We find simply no evidence, survey or otherwise, to support the district court’s conclusion that the advertisements that the jury found misleading … somehow had become encoded in the minds of consumers such that the mention of the slogan reflectively brought to mind the misleading state- ments conveyed by the sauce and dough ads.

Therefore, the lower court’s decision was reversed.

Ayla v. Alya – Can trademark jurisdiction be found for overseas activities?

The next case is Ayla, LLC v. Alya Skin Pty. Ltd. 11 F.4th 972 (9th Cir 2021) (here): Ayla is in San Francisco; Alya Skin is in Australia. The issue was whether Alya Skin could be sued for trademark infringement in the United States. Less than 10% of its world-wide sales were to the United States. It had no retail stores here, and its products were not in retail stores. Those factors argued against ju- risdiction, but it had a contract with a logistic company in Idaho for shipments outside Australia and New Zealand. It applied to register its mark at the USPTO and told cus- tomers its products were approved by the U.S. FDA.

The court concentrated on jurisdiction in the United States instead of in California. Citing FED. R. CIV. P. 4(k)(2), it stated, “Personal jurisdiction is proper under Rule 4(k)(2) when (1) the action arises under federal law, (2) the defendant is not subject to jurisdiction in any state’s courts of general jurisdiction, and (3) the court’s exercise of jurisdiction com- ports with due process.”

“Under Rule 4(k)(2), the due process analysis “is nearly identical to traditional personal jurisdiction analysis … [but] rather than considering contacts between [the defendant] and the forum state, we consider contacts with the nation as a whole.”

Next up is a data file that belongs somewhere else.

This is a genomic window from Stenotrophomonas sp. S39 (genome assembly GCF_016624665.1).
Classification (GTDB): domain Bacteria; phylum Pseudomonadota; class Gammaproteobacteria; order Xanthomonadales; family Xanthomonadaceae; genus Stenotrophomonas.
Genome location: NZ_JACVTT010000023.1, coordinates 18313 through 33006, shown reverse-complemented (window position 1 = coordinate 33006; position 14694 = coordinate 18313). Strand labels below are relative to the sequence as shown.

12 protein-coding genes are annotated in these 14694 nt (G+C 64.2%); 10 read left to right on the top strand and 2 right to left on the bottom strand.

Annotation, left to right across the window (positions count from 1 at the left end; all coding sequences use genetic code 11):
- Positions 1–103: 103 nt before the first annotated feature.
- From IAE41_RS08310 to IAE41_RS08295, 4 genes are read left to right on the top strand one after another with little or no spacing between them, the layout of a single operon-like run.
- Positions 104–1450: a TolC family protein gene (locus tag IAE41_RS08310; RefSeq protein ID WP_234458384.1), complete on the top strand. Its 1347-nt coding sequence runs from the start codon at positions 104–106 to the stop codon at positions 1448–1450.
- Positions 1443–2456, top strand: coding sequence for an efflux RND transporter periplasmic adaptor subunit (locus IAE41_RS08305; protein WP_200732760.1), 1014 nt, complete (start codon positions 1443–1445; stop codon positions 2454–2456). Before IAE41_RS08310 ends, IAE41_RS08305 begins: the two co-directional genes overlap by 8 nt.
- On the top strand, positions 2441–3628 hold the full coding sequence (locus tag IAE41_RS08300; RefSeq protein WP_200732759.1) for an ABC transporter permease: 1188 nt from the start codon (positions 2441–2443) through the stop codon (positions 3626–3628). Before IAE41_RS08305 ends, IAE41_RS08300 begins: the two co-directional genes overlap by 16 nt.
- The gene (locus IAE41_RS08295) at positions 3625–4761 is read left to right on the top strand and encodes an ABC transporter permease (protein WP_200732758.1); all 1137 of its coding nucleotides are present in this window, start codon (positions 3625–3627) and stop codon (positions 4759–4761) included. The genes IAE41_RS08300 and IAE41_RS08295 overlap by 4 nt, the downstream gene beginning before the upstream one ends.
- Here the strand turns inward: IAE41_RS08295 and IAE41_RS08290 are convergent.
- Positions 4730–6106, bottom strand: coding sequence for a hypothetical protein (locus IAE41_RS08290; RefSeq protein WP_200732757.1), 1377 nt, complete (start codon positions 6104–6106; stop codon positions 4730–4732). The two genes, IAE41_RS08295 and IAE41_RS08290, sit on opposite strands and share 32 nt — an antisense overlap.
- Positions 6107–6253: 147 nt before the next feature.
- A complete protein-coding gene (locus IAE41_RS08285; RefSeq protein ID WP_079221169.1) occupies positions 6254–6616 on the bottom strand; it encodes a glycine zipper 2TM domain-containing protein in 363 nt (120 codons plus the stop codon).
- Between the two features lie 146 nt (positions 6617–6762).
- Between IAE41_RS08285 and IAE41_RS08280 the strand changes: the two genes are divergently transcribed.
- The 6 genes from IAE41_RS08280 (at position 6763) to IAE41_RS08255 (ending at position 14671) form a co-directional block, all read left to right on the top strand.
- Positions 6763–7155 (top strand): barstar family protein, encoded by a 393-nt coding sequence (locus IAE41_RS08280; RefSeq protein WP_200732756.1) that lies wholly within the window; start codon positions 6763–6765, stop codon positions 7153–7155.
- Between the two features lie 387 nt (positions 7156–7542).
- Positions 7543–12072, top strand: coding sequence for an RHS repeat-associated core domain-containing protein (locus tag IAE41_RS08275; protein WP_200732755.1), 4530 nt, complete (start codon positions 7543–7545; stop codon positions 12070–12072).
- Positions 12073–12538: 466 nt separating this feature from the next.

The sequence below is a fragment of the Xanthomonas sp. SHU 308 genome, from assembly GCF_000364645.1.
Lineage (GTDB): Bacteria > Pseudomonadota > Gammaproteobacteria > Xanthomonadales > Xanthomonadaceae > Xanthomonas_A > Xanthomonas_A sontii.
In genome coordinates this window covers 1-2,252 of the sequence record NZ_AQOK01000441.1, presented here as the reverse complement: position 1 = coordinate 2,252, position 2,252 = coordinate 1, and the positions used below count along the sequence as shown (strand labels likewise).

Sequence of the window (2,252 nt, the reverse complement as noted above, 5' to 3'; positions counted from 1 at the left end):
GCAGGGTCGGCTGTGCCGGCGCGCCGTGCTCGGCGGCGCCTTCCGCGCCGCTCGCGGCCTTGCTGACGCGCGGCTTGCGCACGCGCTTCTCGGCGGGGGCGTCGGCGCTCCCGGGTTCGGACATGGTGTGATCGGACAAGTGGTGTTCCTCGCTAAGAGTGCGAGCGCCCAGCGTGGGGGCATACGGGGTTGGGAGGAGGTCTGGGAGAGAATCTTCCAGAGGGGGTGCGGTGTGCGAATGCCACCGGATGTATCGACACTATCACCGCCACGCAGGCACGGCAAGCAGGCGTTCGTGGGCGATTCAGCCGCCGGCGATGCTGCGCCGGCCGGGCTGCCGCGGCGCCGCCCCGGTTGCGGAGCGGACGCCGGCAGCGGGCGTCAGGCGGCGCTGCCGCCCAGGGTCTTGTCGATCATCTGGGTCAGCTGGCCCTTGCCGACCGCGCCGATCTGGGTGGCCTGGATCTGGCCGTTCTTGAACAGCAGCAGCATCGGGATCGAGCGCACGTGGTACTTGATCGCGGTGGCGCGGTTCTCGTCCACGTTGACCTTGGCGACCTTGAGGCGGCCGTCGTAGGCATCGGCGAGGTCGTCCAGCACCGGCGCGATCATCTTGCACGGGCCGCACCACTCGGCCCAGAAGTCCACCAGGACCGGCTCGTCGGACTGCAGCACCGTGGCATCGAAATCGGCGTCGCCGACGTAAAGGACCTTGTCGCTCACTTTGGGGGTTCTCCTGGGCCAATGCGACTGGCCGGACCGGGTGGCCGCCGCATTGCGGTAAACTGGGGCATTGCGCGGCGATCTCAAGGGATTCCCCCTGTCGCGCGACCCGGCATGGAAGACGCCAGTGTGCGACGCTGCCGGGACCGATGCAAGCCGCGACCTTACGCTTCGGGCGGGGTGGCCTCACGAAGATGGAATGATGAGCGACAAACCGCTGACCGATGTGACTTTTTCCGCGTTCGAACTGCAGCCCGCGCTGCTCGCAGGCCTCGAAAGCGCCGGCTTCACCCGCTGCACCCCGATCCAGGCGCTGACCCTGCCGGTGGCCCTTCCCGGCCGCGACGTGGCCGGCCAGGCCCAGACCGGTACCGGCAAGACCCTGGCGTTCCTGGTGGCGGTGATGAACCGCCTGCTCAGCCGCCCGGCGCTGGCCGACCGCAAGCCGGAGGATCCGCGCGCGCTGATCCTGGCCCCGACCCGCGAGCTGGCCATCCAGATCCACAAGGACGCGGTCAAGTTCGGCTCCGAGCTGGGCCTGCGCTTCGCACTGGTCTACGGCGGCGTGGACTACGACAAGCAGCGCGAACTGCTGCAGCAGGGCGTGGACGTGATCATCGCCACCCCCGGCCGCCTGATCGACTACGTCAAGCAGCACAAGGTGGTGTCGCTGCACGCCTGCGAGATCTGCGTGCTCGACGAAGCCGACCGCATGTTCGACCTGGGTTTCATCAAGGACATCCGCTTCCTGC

Applying the rule, the court held:

Specific jurisdiction exists over nonresident Alya Skin (1) if the company performed some act or consummated some transaction by which it purposefully directed its activit[ies] toward the United States or purposefully availed itself of the privilege of conducting business in the United States, (2) if Ayla’s Lanham Act and unfair competition claims arise out of or result from Alya Skin’s forum-related activities, and (3) if the exercise of jurisdiction is reasonable.

The court ruled Alya Skin “purposefully availed” itself of doing business in the United States because it committed an intentional act, potential trademark infringement aimed

at the United States causing plaintiff harm. But the Ninth Circuit requires “something more” and found it through “marketing, sales, and operations reflect significant focus on the United States.” Another important fact: advertising on Instagram, “Attention USA Babes.” The Idaho fulfilment center also was important as was the FDA approval. The court also found jurisdiction in the United States would not be unreasonable.

Therefore, it reversed the district court’s dismissal and found jurisdiction. Note the cite to F.4th.

We will discuss these cases on October 25, 2021 via Teams and in-person for those wishing to attend. All are welcome to attend. To join the discussion, please RSVP via email to elisham @ socalip.com (remove the spaces, which have been inserted to thwart spammers) by ten am the day of the program to obtain a video conference link. The State Bar of California approves this activity for one hour of CLE credit.